In the earlier assignment, I used Tableau Public tool to visualized the museums and related Organizations in the United States. As the student of Museums and Digital Culture program, at the same time, as I mentioned earlier, in the consideration of that museum undertaking the huge responsibility in our society, I would love to expend my visualization skills in the same field and refine my spatial data part in last assignment.
At the beginning of the assignment, I went to the Carto gallery to search for visual examples. My first inspiration is Mapping the Monetary Contributions to Argentinian Elections which created by Andy Tow. He used “points aggregation” style and color scheme to present the different type of data in his mapping result, as well as the size of the dot to show the number.
Another inspiration I got was from the sample that shared with us in Carto dashboard. This example also used “point aggregation” style. At the same time, I appreciate the simple color and color contrast in this example. However, I don’t think the color scheme suit for my database.
- Carto: a Software as a Service (SaaS) cloud computing platform that provides GIS and web mapping tools for display in a web browser.
- OpenRefine: a free and open source tool that helps users to explore, clean and transform large sets of data.
- Enigma Public: is an operational data management and intelligence company that specializes in data analytics and connected data.
- Institute of Museum and Library Service—Museum Universe Data File: where I found my target worksheet. This worksheet includes basic information on aquariums, arboretums, botanical gardens, art museums, children’s museums, general museums, historic houses and sites, history museums, nature centers, natural history and anthropology museums, planetariums, science and technology centers, specialized museums, and zoos. The initial data collection occurred in 2013 from Institute of Museum of Library Services administrative records for discretionary grant recipients, IRS (Internal Revenue Service) records for tax-exempt organizations and the recipients of grants from private foundations.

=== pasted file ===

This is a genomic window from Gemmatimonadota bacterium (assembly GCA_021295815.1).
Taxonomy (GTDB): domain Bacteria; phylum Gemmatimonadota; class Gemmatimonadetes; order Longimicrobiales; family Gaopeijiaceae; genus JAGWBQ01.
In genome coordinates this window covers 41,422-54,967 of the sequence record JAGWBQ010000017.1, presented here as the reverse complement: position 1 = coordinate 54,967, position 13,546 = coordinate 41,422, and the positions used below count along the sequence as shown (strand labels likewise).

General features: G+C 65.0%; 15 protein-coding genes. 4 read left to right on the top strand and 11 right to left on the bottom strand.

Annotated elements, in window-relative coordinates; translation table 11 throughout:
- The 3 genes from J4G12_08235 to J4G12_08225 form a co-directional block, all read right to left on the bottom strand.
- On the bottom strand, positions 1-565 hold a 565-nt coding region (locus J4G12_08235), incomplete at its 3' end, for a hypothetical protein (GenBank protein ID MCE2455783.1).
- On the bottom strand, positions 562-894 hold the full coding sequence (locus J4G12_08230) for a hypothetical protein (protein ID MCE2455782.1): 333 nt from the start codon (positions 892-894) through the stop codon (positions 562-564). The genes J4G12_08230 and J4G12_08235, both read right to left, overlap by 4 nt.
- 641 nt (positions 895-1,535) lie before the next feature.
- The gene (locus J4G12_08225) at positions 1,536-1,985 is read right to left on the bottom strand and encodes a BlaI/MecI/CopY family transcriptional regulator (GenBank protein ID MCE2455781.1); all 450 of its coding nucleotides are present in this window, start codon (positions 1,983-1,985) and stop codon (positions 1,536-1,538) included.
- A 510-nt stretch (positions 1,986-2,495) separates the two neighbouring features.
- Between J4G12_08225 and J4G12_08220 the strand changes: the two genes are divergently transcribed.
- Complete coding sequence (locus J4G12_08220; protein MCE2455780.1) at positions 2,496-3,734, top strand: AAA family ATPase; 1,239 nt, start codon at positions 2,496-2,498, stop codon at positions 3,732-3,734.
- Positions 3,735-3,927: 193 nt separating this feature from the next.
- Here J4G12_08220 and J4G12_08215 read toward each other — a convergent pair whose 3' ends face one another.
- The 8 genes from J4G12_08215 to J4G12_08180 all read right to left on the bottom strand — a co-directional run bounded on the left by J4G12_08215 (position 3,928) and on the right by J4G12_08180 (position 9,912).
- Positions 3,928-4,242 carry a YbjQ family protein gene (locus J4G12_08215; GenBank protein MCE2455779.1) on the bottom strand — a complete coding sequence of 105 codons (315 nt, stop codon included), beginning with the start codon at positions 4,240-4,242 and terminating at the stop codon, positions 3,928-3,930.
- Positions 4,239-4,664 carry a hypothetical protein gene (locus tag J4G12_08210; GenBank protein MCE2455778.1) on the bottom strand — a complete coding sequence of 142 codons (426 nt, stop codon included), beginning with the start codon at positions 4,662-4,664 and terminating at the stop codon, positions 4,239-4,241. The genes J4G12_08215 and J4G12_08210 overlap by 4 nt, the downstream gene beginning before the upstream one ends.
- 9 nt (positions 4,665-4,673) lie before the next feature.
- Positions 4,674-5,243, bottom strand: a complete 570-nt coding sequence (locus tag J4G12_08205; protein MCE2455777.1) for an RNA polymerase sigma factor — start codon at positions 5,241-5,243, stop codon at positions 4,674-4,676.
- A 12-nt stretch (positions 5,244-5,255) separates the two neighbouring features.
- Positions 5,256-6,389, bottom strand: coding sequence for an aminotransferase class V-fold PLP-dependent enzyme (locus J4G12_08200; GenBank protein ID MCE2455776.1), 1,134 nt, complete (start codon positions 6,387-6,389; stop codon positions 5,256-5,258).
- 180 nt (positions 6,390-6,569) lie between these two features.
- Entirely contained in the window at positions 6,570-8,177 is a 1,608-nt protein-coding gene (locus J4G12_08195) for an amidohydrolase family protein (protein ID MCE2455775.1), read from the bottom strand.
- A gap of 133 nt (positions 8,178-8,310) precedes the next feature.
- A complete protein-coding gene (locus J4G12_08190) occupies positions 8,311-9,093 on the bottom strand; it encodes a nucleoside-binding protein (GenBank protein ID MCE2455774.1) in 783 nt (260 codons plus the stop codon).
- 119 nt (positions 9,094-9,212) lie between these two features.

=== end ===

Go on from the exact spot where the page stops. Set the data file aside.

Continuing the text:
My worksheet was found in Enigma Public database which has 33,072 rows and 49 fields, and I used OpenRefine to clean the data. In this assignment, I only used 5 critical metrics to visualize which including Museum name, discipline code, longitude and latitude, as well as income. To see the database, check out the original worksheet in Enigma Public. After refining the database, and before my visualization, I decided to show my final result mainly base on the discipline code and income.
In my Carto result, I employed “Point Aggeration” to present the museum and related institution in New York City and support it with “Heatmap” for the museum distribution in the United States.
In my point aggregation map, I used the color scheme to present 10 types of cultural organization. These discipline codes representing: ART – Art Museum; BOT – Arboretums, Botanical Gardens & Nature Centers; CMU – Children’s Museums; GMU – Uncategorized or General Museums; HSC – Historical Societies, Historic Preservation; HST – History Museums; NAT – Natural History & Natural Science Museums; SCI – Science & Technology Museums & Planetariums; ZAW – Zoos, Aquariums, & Wildlife Conservation.
At the same time, I arrange the point size by income value and the size range is 2 to 45. The larger the point size, the bigger the income for that museum. I intend to let the audience generate a visual idea about how many profitable museums in the NYC.
Moreover, I added a weight of discipline code. From this weight, we can calculate the total number of different type of the museum in a certain area on the map. We can see that in New York City, the general museum got the largest number, then is the art museum and historical societies.
I also created a Heatmap for the distribution of the United States, in order to improve my heatmap result in the earlier assignment. From this heatmap, we can see most museum located in NY, MA, CA, TX and FL.
Carto is a really powerful tool to visualize the spatial data. It provides multiple choices for map style and extracts precise data from my dataset. However, like all the tools, it has its own limitations and flaws. Firstly, I can’t re-do my changes if I can’t remember my previous move. This is really hard for me to control the perfect result because I want to experiment different style in the software. Secondly, I can’t edit the discipline codes’ name in weight like what I did in the legend title. This makes context inconsistency in my final result. Thirdly, the maximum size of the point is 45, so I can’t accurately present the contrast of the income by point size.
If I can expend this assignment, I will choose to refine the income number in my dataset into a certain range. If I can categorize the point size into 10 to 20, the audience will easily get the visual idea about the income contrast between different museums.